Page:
Hating myself for being fat, when I was young, was paralyzing. Feeling terrified of getting older, at my current age, is galvanizing. It's a different kind of self-hatred. Hatred of fatness is based in cultural norms, which are made-up, but getting old is real. It means something. When you don't know who you are yet, there's constant anxiety that you're doing "you" wrong (i.e. my body itself is what's holding me back). But as soon as you're old and mature enough figure out who you are—oh, oops!—it's time to start deteriorating. And that's why every wrinkle and weird bristly chin-hair (I only have one but it WILL NOT DIE) reminds me to get some shit done. I know who I am now and I know what my goals are and I can see this clock ticking, because the clock is my fat, wrinkly face.
I can't work without deadlines, and death is a hard-ass deadline. Bring it.
Things got a little iffy when those same enthusiastic supporters of breast-feeding were asked if “government policies that support breast-feeding” would be helpful: only 41 percent said “very.” And then there’s the question that wasn’t asked: if 72 percent of you agree or strongly agree that “all babies should be breast-fed exclusively for a minimum of six months as recommended by the American Academy of Pediatrics,” then wouldn’t it be “very helpful” if the mothers of those babies could all take at least some paid time off to do just that?
Like I said, when I take an imaginary look outside myself, I am disappointed, irritated and just plain mad at my actions. The world won't crush me or crumble behind me if I don't keep up to date on every channel people can reach me. I'm not in any popularity contests. I don't need a screen to give me validation. Or perhaps I do? It is a worry, as long as I'm being honest. The people that matter most are the ones squealing and giggling underfoot. I'll take their happy screams over a screen any day.
They covered the Civil Rights Movement earlier, and that, she could get behind – of course, it is empowering to hear about taking a stand and forcing a change – but slavery knocked her down. My kid is super-sensitive to violence of any kind and she is also hyper-vigilant to any kind of injustice, so learning about the details of the slave trade literally makes her ill. We talked about the Middle Passage yesterday, and of how mind-bogglingly inhumane it must have been, beyond what we can imagine.
“I hate history,” Viva said, her sweet eyes clouded. “Why do we have to learn history?”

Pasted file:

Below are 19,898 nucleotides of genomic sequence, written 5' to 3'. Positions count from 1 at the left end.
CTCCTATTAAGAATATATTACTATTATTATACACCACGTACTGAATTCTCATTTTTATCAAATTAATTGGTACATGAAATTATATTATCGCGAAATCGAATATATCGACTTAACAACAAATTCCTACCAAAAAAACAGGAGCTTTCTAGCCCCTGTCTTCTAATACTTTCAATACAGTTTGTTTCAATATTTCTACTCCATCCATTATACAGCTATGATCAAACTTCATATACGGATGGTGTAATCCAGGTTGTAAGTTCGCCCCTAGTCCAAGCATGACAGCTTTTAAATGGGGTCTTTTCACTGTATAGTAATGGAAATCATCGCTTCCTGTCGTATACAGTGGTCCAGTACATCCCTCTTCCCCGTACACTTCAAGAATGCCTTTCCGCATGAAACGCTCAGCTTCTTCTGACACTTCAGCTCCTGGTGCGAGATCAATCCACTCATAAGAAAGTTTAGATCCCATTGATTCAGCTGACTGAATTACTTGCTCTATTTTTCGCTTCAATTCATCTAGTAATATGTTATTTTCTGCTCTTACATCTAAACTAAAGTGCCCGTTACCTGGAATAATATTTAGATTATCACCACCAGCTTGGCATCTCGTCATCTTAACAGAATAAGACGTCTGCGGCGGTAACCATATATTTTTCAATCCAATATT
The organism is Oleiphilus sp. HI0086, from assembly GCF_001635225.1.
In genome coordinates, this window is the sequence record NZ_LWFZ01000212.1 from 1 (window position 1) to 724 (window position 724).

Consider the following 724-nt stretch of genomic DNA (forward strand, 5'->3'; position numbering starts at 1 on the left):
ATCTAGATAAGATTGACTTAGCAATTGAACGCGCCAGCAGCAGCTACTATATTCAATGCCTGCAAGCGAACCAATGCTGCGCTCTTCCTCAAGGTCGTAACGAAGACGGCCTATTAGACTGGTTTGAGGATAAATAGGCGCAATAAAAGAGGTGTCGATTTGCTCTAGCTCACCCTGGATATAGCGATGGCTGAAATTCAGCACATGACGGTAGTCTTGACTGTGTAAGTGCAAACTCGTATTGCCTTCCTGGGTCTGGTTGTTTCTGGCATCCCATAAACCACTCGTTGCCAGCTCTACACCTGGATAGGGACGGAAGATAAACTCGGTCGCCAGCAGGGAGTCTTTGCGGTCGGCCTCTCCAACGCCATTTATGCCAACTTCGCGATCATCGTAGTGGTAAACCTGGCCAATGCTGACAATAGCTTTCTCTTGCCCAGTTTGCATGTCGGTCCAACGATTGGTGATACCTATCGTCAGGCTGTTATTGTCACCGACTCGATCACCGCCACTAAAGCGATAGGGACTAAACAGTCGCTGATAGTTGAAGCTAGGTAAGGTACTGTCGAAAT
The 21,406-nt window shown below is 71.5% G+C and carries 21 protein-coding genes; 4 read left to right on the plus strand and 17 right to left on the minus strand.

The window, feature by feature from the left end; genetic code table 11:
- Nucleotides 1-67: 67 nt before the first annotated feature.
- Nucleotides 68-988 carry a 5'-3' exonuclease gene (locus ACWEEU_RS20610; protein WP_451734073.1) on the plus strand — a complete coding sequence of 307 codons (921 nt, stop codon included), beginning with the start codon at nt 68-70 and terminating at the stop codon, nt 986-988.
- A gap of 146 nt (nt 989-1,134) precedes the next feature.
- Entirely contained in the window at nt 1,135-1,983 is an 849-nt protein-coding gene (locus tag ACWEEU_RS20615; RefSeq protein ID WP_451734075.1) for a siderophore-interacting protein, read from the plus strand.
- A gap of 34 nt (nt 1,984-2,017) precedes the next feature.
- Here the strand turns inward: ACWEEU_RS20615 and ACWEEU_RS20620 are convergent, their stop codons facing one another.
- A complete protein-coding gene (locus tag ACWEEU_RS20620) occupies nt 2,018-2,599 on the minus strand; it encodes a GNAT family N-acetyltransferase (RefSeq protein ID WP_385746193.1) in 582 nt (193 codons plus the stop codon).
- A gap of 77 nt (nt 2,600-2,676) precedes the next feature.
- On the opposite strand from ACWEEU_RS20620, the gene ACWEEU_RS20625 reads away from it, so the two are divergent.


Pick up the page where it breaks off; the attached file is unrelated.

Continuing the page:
The British period drama television series “Downtown Abbey” is introducing its first black character as part of a storyline about race relations in the 1920s, according to the UK’s leading tabloid, The Sun. . . . Casting notes were sent out to actors’ agents earlier this month. They describe Ross as “Male, 25-30. A musician (singer) at an exclusive club in the 20s. “He’s black and very handsome. A real man (not a boy) with charm and charisma.” Whoever lands the role should “ideally be able to sing brilliantly”. The notes add: “Overall he should be a very attractive man with a certain wow factor.” Jack Ross will play a key part in the fourth series of the hit TV saga alongside a string of other fresh faces.
As it turned out my warnings were about bad boogie men and not about a friend, not about someone in the same grade in school as her. My warnings didn’t help prepare for the sly way he would move in on her and manipulate her feelings and guilt her into thinking she had chosen it. He was an adult, and in his culture having sex is his right.
That Harlem Shuffle Meme: This is what it’s supposed to look like:
I don’t believe that people of color, sexual preference, or gender need to be shaken indiscriminately into every series like some sort of exotic seasoning. If the story calls for a black character, great. A story about a black neighborhood doesn’t necessarily need white characters just to balance the racial profile. But this really seemed like an effort was made to add some color — and it came across as forced.
We enter this voluntary (some say insane, and they’re not entirely wrong) pact because we do a cost-benefit analysis and decide that the benefits of getting married (or otherwise partnering for life) outweigh the potential costs -- breakups, emotional pain, financial disarray, the list goes on. We make just about the biggest emotional leap of faith a person can make, because we think, feel, and hope that the rewards will be great.
via Jason Boyett
The real problem isn’t that Seth McFarlane ruined the Oscars. It isn’t even that The Onion went way to far with a Tweet. The problem is that so much of this permeates our environment, along with the same type of polite tolerance Seth received during his routine. It hurts all of us because it gives cultural permission for the larger audience to view sexist humor as worthy of attention, as something to be condoned and given space. It reinforces horrible messages, like young black girls are fodder to be sexualized, possessed, scorned and dismissed.